When the third-year council members were unable to take the role as chairman, I stepped up as a second-year chairman. In the chairman role I was responsible for leading the development of goals for the year in concert with the other council members, setting the monthly agenda toward the goals, assuring that regular functions such as the newsletter and meeting sessions were covered, and interfacing with external parties that came to the SOA regarding LTCI information. Listening to the other council members and helping to advance their agenda items was a crucial element of the role. One focus I elevated during my tenure was the need for all council members to either write newsletter articles or solicit articles. Each person was responsible for at least one article each year.
Describe how you stay intellectually engaged and how you will apply your personal knowledge as an Elected Board Member.
In my risk management capacity at work, I am responsible for thinking in all aspects of the business. This keep s me in a learning mode regarding insurance.
My reading list is broad with topics of direct actuarial interest (predictive analytics, banking systems) and otherwise (history, an autobiography, and a classic in psychology). My news sources are from diverse perspectives and nations including Canada where I lived many years. I seek out relationships with others who are intellectually curious. The SOA Board would be another chapter in the same book.
As discussed regarding my time on the LTCI section council, I look for places where there is a void and seek to fill it with appropriate solutions with long-term applicability. By considering many facets of a problem, better solutions clearly surface. Through wide-ranging interests, I access disparate concepts that may lead toward a solution that isn’t initially apparent when considering the problem head-on. I value the diverse thought of those around me, as it pushes me to consider options toward which I may not have naturally gravitated.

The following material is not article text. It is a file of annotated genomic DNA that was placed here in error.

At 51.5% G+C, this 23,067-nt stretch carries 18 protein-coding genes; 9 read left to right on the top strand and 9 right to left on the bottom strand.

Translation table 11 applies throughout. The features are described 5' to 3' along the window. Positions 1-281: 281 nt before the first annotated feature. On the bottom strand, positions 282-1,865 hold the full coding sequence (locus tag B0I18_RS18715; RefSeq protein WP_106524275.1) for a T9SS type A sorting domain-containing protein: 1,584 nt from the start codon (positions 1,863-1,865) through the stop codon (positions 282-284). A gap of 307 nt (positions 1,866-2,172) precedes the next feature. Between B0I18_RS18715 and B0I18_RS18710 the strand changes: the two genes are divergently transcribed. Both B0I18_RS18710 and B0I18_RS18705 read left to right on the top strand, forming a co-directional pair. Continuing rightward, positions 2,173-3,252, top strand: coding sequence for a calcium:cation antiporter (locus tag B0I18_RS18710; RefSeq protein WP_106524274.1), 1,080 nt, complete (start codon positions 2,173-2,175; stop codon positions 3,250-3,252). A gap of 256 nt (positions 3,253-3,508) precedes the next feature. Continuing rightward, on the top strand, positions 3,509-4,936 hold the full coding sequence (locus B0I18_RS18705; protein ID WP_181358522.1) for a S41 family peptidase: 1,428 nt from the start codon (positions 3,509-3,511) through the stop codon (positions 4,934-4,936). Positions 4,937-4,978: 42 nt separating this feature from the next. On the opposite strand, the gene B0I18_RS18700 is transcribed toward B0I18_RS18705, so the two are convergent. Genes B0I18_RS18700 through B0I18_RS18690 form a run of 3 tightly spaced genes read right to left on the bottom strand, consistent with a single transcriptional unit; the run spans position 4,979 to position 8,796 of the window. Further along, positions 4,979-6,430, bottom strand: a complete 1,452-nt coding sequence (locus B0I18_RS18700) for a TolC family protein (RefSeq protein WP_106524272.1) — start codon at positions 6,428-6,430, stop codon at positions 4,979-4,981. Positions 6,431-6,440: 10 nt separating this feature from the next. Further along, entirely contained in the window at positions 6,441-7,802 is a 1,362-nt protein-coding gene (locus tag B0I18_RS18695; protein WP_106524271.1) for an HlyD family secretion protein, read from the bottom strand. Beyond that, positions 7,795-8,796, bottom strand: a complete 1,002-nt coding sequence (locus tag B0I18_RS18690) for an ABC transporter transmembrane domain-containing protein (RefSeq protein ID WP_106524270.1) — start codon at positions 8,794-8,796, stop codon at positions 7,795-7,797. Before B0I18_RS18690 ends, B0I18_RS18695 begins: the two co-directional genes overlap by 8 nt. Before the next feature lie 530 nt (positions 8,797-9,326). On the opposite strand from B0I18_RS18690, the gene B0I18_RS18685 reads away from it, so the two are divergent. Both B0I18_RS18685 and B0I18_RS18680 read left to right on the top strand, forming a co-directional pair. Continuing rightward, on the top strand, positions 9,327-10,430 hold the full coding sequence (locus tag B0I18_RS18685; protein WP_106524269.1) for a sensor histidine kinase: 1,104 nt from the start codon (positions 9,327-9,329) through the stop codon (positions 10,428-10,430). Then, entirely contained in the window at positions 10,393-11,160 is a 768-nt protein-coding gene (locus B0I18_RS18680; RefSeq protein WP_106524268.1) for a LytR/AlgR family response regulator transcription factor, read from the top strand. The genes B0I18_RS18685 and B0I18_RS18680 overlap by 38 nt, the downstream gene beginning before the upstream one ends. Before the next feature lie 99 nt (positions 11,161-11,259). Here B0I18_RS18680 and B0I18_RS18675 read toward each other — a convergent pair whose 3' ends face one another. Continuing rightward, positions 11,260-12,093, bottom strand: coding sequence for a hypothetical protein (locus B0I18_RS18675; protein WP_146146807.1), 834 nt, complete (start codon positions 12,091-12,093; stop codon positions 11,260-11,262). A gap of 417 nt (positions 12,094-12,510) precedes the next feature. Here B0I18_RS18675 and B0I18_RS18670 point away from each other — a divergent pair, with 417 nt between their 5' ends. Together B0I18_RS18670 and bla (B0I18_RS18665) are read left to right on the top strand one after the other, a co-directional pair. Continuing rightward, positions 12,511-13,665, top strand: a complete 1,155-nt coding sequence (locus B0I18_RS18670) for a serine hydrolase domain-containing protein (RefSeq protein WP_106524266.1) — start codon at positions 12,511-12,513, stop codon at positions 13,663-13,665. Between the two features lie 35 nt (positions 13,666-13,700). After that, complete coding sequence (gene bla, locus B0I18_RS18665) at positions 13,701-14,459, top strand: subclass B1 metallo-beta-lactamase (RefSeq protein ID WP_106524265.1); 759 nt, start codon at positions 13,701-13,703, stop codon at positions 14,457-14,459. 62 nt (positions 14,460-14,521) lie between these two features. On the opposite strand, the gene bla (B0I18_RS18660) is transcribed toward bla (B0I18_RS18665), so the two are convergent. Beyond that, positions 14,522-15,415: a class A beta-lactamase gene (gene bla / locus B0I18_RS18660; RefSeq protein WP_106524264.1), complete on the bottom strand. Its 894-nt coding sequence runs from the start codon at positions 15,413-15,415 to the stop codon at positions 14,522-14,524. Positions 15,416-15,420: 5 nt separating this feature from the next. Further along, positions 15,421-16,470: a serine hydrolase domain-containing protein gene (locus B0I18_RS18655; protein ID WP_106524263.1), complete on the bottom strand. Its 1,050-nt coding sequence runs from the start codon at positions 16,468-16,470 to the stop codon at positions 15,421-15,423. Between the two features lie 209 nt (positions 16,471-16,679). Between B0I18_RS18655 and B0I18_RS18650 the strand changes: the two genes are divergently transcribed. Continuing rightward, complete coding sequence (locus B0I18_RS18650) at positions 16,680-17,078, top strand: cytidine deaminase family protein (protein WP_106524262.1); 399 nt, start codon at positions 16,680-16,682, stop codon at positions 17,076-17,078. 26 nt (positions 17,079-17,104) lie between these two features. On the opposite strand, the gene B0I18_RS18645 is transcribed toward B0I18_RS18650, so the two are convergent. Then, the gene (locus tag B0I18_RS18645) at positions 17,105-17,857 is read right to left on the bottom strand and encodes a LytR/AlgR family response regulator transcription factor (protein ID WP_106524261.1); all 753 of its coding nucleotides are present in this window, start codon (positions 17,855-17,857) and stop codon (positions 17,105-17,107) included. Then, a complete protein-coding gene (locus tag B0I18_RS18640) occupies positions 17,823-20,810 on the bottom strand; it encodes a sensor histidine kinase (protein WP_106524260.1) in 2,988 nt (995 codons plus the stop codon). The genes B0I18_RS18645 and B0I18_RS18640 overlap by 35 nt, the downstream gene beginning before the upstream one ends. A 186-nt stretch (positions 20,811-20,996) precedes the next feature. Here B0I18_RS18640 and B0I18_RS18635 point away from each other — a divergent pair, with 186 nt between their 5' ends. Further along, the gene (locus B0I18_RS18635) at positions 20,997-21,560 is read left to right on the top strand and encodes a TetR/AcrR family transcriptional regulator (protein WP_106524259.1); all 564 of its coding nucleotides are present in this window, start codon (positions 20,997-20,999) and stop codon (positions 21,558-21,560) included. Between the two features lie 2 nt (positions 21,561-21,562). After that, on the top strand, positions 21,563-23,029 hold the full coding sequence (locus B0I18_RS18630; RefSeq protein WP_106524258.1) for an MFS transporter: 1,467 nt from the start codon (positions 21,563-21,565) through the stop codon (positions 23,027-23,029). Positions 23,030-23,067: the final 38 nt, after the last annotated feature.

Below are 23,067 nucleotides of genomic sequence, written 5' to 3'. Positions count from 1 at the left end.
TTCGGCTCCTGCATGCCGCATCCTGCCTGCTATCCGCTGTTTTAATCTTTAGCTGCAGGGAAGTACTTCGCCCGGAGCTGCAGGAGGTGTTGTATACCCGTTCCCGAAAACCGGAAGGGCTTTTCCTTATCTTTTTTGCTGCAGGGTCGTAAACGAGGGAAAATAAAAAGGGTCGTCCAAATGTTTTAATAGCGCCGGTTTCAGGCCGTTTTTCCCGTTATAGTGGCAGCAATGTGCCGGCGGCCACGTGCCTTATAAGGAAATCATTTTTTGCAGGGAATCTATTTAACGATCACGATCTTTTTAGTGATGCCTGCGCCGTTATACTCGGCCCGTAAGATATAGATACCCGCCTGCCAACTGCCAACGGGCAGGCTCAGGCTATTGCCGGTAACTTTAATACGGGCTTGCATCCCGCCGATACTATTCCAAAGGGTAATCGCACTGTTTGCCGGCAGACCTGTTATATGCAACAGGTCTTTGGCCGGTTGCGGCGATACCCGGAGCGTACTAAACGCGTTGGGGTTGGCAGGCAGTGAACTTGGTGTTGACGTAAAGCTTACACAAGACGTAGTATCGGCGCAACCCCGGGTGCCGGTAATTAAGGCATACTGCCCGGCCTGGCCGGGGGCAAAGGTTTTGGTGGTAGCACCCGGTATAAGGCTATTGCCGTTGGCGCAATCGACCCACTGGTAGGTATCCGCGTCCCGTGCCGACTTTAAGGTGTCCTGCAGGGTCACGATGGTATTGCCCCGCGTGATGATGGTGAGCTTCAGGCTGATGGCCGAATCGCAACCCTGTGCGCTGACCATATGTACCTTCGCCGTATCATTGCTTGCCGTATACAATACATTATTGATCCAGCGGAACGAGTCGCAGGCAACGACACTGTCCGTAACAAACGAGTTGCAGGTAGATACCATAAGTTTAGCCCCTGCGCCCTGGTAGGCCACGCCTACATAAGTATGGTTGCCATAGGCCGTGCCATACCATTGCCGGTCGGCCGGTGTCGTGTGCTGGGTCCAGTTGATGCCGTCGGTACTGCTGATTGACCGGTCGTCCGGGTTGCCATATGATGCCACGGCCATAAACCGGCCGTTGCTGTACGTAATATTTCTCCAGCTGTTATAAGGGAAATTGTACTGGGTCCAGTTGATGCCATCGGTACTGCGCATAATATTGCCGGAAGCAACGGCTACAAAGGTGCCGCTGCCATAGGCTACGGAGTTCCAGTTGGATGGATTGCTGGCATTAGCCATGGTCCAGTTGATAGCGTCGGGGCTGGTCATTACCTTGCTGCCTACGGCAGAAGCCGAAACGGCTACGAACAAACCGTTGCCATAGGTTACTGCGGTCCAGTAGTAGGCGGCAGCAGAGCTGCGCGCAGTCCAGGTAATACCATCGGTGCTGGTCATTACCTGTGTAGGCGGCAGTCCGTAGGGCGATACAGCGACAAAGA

As the SOA works in both North America and Asia, the need to be aware of the multi-cultural aspects of the mission are critical. My relationships with those who walk these paths has given me empathy and insight.
Respectful and prudent use of resources is an important function of all board members. Explain how you have demonstrated this characteristic in either your work or volunteer experiences and how it will carry over to your role on the SOA Board.
As Treasurer for CHAMPS Achievers Foundation, I kept the board apprised of our financial status while working with the board on decisions such as a new location and the associated rent and other expenses. Annual fundraising was required which typically occurred through events with that specific purpose.
As Chairman of We Love Kids, I give guidance to the whole board with respect to financial decisions of the organization. This may involve salaries, unusual benefits, or other resource spending. These recommendations are made in conjunction with the executive director.
When leading the long-term care insurance actuarial function for my employer, I allocated team members’ time and negotiated financial budgets for items such as software and salaries.
Having clear objectives is always important in stewardship. Is the expense related to the strategic goals of the organization? Is the scale big enough to accomplish the goal but not so big as to overwhelm the staff?
While producing conference sessions and leading the actuarial track of the ILTCI, I have always worked to have the highest quality sessions with the best prepared speakers. I did not assume the producers and speakers were doing what they were tasked to do but always reviewed their progress and slides, not to micromanage, rather to assure that the goal of a top-quality session was achieved.